"It's unacceptable. It's so disheartening to see this because it’s people's lives. We're just playing games with people's lives. That's why I’m so upset. It's totally avoidable.

"America is sitting there rooting for the United States and then they have this clown show. I can't take it anymore. It's just unacceptable. It is not hard to do the relay."

HISTORY MADE BY SPAIN

Sport climbing and karate were two of the sports introduced for the Tokyo Games, and the first medals in each were won by Spanish athletes.

At the age of 39 years and 323 days, Sandra Sanchez became Spain's oldest Olympic champion as she triumphed in the women's kata, breaking the record set by Joan Llaneras in the velodrome in 2008.

Sanchez also became the first Spanish woman to clinch gold in martial arts since judoka Isabel Fernandez did so in 2000.

Her triumph was followed up by golds for France's Steven da Costa and Bulgaria's Ivet Goranova in the men's and women's kumite respectively.

At the opposite end of the spectrum to Sanchez, 18-year-old Alberto Gines Lopez became the youngest male Spanish athlete to strike gold at the Games as he pipped Nathaniel Coleman and Jakob Schubert in the sport climbing men's combined final.

"I think it will help the sport to grow, and for it to get more support. We need good installations in order to help the sport, and I think this will bring more support to the sport," the teenager said, before revealing his plans of celebration: "I'm going to break my diet. And then call my family and friends."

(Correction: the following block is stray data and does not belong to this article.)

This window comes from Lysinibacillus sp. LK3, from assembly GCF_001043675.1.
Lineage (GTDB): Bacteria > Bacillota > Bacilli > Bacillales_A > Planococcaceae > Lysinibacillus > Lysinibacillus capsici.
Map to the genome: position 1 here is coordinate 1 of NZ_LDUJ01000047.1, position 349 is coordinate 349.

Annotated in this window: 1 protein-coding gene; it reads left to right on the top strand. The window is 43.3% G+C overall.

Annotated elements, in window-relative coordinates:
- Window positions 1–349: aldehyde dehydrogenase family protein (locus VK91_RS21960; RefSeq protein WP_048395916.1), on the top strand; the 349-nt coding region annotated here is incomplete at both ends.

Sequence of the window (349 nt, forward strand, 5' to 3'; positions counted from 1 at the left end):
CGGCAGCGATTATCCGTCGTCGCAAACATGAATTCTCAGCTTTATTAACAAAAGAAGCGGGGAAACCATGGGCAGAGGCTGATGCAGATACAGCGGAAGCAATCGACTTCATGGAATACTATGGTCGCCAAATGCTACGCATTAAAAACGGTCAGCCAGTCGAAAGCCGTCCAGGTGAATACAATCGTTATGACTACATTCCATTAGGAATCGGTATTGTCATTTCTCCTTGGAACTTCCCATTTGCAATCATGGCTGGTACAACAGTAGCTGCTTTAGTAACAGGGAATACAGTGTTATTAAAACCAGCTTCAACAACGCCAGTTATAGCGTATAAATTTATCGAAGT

FOURNIER PREPPED FOR 'THE MOST COMPLICATED MATCH'

Team USA and France will meet in the final of the men's basketball competition, as the two favourites go head-to-head for gold.

Luka Doncic's shooting was off as Slovenia fell to an agonising 90-89 defeat to France, who beat the USA in the pool stage.

The European Champions, who also defeated the USA in the 2019 FIBA World Cup, now face a rematch against a side that has scored over 90 points in the last four games.

Evan Fournier, whose 23 points was second behind only team-mate Nando de Colo, knows what is in store.

"It represents a real step towards a dream, and the dream is to win the Olympics against the United States," said Fournier, who has just swapped the Boston Celtics for the New York Knicks.

"We have to rest and not let our minds wander, and prepare as much as possible, because there's a team waiting for us. They've prepared for us for two years, apparently, and because we beat them in the pool it will be worse, so it will be the most complicated match of the competition for us without any doubt."

SHOOT-OUT GLORY FOR BELGIUM

Beaten finalists in 2016, Belgium claimed their first hockey gold, and only their second in an Olympic team sport, after their men beat Australia 3-2 in a shoot-out.

Goalkeeper Vincent Vanasch was the hero in dramatic circumstances.

He made two saves before then denying Jacob Whetton, only for Belgium's celebrations to be cut short by a referral. However, Vanasch stood firm for a second time.

The shoot-out drama followed a 1-1 draw, with Tom Wickham having cancelled out Florent van Aubel's opener.

"What a feeling. You become Olympic champion, but twice [because of the referral] It's unusual," Vanasch said. "We had to calm down and go again. We knew that.

"I'm like a musician, it's a rehearsal and then you come to the concert and it comes naturally. That's how I come on the pitch. I'm composed, but also I trust myself, I trust my reflexes."